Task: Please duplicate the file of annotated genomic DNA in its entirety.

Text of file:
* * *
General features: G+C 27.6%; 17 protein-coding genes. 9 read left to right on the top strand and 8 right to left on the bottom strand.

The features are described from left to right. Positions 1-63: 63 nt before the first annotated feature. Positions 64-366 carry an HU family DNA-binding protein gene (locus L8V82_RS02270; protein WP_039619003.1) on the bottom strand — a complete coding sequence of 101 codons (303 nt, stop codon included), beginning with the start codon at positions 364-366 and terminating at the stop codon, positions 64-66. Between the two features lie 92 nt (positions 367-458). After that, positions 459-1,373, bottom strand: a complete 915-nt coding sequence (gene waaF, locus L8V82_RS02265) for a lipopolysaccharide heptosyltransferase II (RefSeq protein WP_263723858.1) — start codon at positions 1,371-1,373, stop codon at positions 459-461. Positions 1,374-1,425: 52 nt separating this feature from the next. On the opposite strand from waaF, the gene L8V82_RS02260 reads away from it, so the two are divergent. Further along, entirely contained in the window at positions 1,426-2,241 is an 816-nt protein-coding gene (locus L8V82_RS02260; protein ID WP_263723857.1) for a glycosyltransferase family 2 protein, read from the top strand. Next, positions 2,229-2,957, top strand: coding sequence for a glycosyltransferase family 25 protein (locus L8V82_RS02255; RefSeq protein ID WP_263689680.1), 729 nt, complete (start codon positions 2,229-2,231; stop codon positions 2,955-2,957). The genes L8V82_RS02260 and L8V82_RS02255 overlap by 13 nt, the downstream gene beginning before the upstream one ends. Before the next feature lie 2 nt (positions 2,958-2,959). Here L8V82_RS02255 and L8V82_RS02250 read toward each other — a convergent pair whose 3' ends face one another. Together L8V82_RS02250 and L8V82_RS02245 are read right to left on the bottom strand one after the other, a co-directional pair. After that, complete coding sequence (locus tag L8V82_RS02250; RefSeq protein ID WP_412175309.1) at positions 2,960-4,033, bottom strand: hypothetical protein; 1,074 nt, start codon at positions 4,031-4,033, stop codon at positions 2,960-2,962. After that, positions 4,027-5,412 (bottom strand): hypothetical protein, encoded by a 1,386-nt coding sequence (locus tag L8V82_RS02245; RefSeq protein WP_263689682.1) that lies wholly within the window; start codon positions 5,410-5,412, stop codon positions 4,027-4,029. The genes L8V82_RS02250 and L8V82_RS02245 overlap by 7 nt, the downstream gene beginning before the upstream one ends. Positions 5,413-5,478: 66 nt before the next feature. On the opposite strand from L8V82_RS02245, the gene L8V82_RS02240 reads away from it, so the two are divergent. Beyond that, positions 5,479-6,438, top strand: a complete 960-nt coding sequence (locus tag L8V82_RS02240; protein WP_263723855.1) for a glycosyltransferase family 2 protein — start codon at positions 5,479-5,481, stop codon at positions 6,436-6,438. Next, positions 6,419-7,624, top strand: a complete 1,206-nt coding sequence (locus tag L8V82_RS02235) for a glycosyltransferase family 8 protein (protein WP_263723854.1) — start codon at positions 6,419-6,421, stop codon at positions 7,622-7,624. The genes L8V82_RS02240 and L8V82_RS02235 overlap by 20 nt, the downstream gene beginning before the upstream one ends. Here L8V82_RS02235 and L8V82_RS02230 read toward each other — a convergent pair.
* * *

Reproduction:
General features: G+C 27.6%; 17 protein-coding genes. 9 read left to right on the top strand and 8 right to left on the bottom strand.

The features are described from left to right. Positions 1-63: 63 nt before the first annotated feature. Positions 64-366 carry an HU family DNA-binding protein gene (locus L8V82_RS02270; protein WP_039619003.1) on the bottom strand — a complete coding sequence of 101 codons (303 nt, stop codon included), beginning with the start codon at positions 364-366 and terminating at the stop codon, positions 64-66. Between the two features lie 92 nt (positions 367-458). After that, positions 459-1,373, bottom strand: a complete 915-nt coding sequence (gene waaF, locus L8V82_RS02265) for a lipopolysaccharide heptosyltransferase II (RefSeq protein WP_263723858.1) — start codon at positions 1,371-1,373, stop codon at positions 459-461. Positions 1,374-1,425: 52 nt separating this feature from the next. On the opposite strand from waaF, the gene L8V82_RS02260 reads away from it, so the two are divergent. Further along, entirely contained in the window at positions 1,426-2,241 is an 816-nt protein-coding gene (locus L8V82_RS02260; protein ID WP_263723857.1) for a glycosyltransferase family 2 protein, read from the top strand. Next, positions 2,229-2,957, top strand: coding sequence for a glycosyltransferase family 25 protein (locus L8V82_RS02255; RefSeq protein ID WP_263689680.1), 729 nt, complete (start codon positions 2,229-2,231; stop codon positions 2,955-2,957). The genes L8V82_RS02260 and L8V82_RS02255 overlap by 13 nt, the downstream gene beginning before the upstream one ends. Before the next feature lie 2 nt (positions 2,958-2,959). Here L8V82_RS02255 and L8V82_RS02250 read toward each other — a convergent pair whose 3' ends face one another. Together L8V82_RS02250 and L8V82_RS02245 are read right to left on the bottom strand one after the other, a co-directional pair. After that, complete coding sequence (locus tag L8V82_RS02250; RefSeq protein ID WP_412175309.1) at positions 2,960-4,033, bottom strand: hypothetical protein; 1,074 nt, start codon at positions 4,031-4,033, stop codon at positions 2,960-2,962. After that, positions 4,027-5,412 (bottom strand): hypothetical protein, encoded by a 1,386-nt coding sequence (locus tag L8V82_RS02245; RefSeq protein WP_263689682.1) that lies wholly within the window; start codon positions 5,410-5,412, stop codon positions 4,027-4,029. The genes L8V82_RS02250 and L8V82_RS02245 overlap by 7 nt, the downstream gene beginning before the upstream one ends. Positions 5,413-5,478: 66 nt before the next feature. On the opposite strand from L8V82_RS02245, the gene L8V82_RS02240 reads away from it, so the two are divergent. Beyond that, positions 5,479-6,438, top strand: a complete 960-nt coding sequence (locus tag L8V82_RS02240; protein WP_263723855.1) for a glycosyltransferase family 2 protein — start codon at positions 5,479-5,481, stop codon at positions 6,436-6,438. Next, positions 6,419-7,624, top strand: a complete 1,206-nt coding sequence (locus tag L8V82_RS02235) for a glycosyltransferase family 8 protein (protein WP_263723854.1) — start codon at positions 6,419-6,421, stop codon at positions 7,622-7,624. The genes L8V82_RS02240 and L8V82_RS02235 overlap by 20 nt, the downstream gene beginning before the upstream one ends. Here L8V82_RS02235 and L8V82_RS02230 read toward each other — a convergent pair.